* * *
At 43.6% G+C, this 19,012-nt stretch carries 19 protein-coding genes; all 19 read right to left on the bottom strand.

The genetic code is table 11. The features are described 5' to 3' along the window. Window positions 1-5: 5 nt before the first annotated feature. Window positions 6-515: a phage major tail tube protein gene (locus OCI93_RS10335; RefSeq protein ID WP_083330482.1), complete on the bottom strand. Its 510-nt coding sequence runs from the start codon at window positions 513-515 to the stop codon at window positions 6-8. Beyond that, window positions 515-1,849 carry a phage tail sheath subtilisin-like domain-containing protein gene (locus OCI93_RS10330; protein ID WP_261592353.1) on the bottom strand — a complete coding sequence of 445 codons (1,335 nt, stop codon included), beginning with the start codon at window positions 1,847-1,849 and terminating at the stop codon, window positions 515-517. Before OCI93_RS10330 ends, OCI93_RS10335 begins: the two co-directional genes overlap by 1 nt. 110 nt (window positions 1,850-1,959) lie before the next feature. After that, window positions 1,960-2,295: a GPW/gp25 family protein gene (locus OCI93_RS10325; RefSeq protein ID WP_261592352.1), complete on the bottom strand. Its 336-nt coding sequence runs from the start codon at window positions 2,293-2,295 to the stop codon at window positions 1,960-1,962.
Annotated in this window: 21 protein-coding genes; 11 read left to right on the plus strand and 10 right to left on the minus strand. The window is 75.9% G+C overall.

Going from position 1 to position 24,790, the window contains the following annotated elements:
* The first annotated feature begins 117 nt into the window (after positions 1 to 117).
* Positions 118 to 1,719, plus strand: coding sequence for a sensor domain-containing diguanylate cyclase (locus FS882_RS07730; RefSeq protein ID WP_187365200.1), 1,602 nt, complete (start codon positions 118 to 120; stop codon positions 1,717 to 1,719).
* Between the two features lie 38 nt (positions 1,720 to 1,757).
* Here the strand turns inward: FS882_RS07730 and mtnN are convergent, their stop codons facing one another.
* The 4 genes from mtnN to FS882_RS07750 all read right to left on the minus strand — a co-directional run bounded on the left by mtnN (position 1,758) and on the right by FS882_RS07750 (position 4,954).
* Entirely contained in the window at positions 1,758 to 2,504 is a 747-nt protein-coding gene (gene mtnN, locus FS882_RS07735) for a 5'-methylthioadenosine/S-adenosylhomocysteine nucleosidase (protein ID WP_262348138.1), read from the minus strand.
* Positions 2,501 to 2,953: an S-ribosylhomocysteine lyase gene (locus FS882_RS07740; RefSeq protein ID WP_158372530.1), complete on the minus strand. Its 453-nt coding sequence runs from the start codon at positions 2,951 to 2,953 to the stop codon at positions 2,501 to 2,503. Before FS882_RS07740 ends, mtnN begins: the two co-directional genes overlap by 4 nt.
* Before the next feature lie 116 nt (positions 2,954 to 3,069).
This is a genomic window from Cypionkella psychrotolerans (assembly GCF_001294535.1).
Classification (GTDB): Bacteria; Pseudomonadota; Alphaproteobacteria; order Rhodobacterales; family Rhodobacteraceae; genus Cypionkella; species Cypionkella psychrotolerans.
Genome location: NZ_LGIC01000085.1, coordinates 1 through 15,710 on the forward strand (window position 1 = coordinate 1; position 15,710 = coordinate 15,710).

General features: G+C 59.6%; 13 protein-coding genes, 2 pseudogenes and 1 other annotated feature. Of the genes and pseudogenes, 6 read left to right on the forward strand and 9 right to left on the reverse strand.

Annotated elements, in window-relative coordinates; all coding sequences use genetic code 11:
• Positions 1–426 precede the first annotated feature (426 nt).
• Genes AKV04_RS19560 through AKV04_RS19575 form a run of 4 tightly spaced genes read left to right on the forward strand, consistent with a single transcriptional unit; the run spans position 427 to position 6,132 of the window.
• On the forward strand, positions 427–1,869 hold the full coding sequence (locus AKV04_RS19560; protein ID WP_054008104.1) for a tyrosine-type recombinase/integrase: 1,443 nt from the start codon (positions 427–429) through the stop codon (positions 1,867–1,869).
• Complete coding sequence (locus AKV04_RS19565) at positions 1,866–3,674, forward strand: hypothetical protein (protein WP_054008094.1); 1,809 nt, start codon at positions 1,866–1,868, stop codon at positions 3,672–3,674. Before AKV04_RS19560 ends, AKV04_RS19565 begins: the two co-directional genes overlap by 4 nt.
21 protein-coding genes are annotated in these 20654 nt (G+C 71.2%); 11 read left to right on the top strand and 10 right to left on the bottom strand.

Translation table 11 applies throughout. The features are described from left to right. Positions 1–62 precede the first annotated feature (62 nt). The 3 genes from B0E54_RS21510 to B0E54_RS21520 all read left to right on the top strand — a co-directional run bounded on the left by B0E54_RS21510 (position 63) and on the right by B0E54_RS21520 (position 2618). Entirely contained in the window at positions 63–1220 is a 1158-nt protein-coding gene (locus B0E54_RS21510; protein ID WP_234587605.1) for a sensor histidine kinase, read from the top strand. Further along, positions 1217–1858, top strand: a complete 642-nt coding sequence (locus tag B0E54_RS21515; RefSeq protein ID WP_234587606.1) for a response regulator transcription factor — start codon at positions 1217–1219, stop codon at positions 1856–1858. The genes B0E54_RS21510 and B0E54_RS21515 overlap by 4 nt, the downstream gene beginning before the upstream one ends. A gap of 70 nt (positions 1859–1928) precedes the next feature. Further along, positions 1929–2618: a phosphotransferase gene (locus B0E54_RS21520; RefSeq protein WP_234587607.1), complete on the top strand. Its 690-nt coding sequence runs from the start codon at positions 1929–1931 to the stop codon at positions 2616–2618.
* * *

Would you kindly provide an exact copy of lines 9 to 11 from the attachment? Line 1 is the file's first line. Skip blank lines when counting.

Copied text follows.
* The 4 genes from mtnN to FS882_RS07750 all read right to left on the minus strand — a co-directional run bounded on the left by mtnN (position 1,758) and on the right by FS882_RS07750 (position 4,954).
* Entirely contained in the window at positions 1,758 to 2,504 is a 747-nt protein-coding gene (gene mtnN, locus FS882_RS07735) for a 5'-methylthioadenosine/S-adenosylhomocysteine nucleosidase (protein ID WP_262348138.1), read from the minus strand.
* Positions 2,501 to 2,953: an S-ribosylhomocysteine lyase gene (locus FS882_RS07740; RefSeq protein ID WP_158372530.1), complete on the minus strand. Its 453-nt coding sequence runs from the start codon at positions 2,951 to 2,953 to the stop codon at positions 2,501 to 2,503. Before FS882_RS07740 ends, mtnN begins: the two co-directional genes overlap by 4 nt.